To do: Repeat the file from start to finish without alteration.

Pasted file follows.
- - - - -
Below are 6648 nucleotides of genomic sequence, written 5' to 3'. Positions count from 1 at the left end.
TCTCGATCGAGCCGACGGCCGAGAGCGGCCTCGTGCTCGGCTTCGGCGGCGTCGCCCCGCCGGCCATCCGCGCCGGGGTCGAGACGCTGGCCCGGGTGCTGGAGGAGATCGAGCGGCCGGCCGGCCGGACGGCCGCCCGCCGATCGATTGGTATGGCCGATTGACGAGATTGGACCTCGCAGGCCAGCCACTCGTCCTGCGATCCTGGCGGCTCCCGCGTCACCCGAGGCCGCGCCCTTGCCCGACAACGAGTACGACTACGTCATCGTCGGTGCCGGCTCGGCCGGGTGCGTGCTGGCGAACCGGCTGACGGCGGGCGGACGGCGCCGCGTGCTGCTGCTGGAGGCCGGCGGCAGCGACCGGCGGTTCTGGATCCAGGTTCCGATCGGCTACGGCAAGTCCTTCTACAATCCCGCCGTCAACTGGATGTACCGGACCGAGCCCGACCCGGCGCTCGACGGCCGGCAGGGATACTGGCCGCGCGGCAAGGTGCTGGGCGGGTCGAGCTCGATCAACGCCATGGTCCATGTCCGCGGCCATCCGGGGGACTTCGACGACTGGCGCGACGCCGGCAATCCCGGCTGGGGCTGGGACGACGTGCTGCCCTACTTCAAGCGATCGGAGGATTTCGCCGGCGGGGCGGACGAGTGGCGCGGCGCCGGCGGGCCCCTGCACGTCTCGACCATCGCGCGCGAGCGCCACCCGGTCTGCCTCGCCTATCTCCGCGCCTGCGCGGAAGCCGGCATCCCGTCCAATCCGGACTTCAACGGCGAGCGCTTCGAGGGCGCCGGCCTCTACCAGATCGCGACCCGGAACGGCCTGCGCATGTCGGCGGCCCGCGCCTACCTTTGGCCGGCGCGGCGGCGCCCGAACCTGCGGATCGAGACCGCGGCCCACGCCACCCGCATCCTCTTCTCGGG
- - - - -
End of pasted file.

Below are 6648 nucleotides of genomic sequence, written 5' to 3'. Positions count from 1 at the left end.
TCTCGATCGAGCCGACGGCCGAGAGCGGCCTCGTGCTCGGCTTCGGCGGCGTCGCCCCGCCGGCCATCCGCGCCGGGGTCGAGACGCTGGCCCGGGTGCTGGAGGAGATCGAGCGGCCGGCCGGCCGGACGGCCGCCCGCCGATCGATTGGTATGGCCGATTGACGAGATTGGACCTCGCAGGCCAGCCACTCGTCCTGCGATCCTGGCGGCTCCCGCGTCACCCGAGGCCGCGCCCTTGCCCGACAACGAGTACGACTACGTCATCGTCGGTGCCGGCTCGGCCGGGTGCGTGCTGGCGAACCGGCTGACGGCGGGCGGACGGCGCCGCGTGCTGCTGCTGGAGGCCGGCGGCAGCGACCGGCGGTTCTGGATCCAGGTTCCGATCGGCTACGGCAAGTCCTTCTACAATCCCGCCGTCAACTGGATGTACCGGACCGAGCCCGACCCGGCGCTCGACGGCCGGCAGGGATACTGGCCGCGCGGCAAGGTGCTGGGCGGGTCGAGCTCGATCAACGCCATGGTCCATGTCCGCGGCCATCCGGGGGACTTCGACGACTGGCGCGACGCCGGCAATCCCGGCTGGGGCTGGGACGACGTGCTGCCCTACTTCAAGCGATCGGAGGATTTCGCCGGCGGGGCGGACGAGTGGCGCGGCGCCGGCGGGCCCCTGCACGTCTCGACCATCGCGCGCGAGCGCCACCCGGTCTGCCTCGCCTATCTCCGCGCCTGCGCGGAAGCCGGCATCCCGTCCAATCCGGACTTCAACGGCGAGCGCTTCGAGGGCGCCGGCCTCTACCAGATCGCGACCCGGAACGGCCTGCGCATGTCGGCGGCCCGCGCCTACCTTTGGCCGGCGCGGCGGCGCCCGAACCTGCGGATCGAGACCGCGGCCCACGCCACCCGCATCCTCTTCTCGGG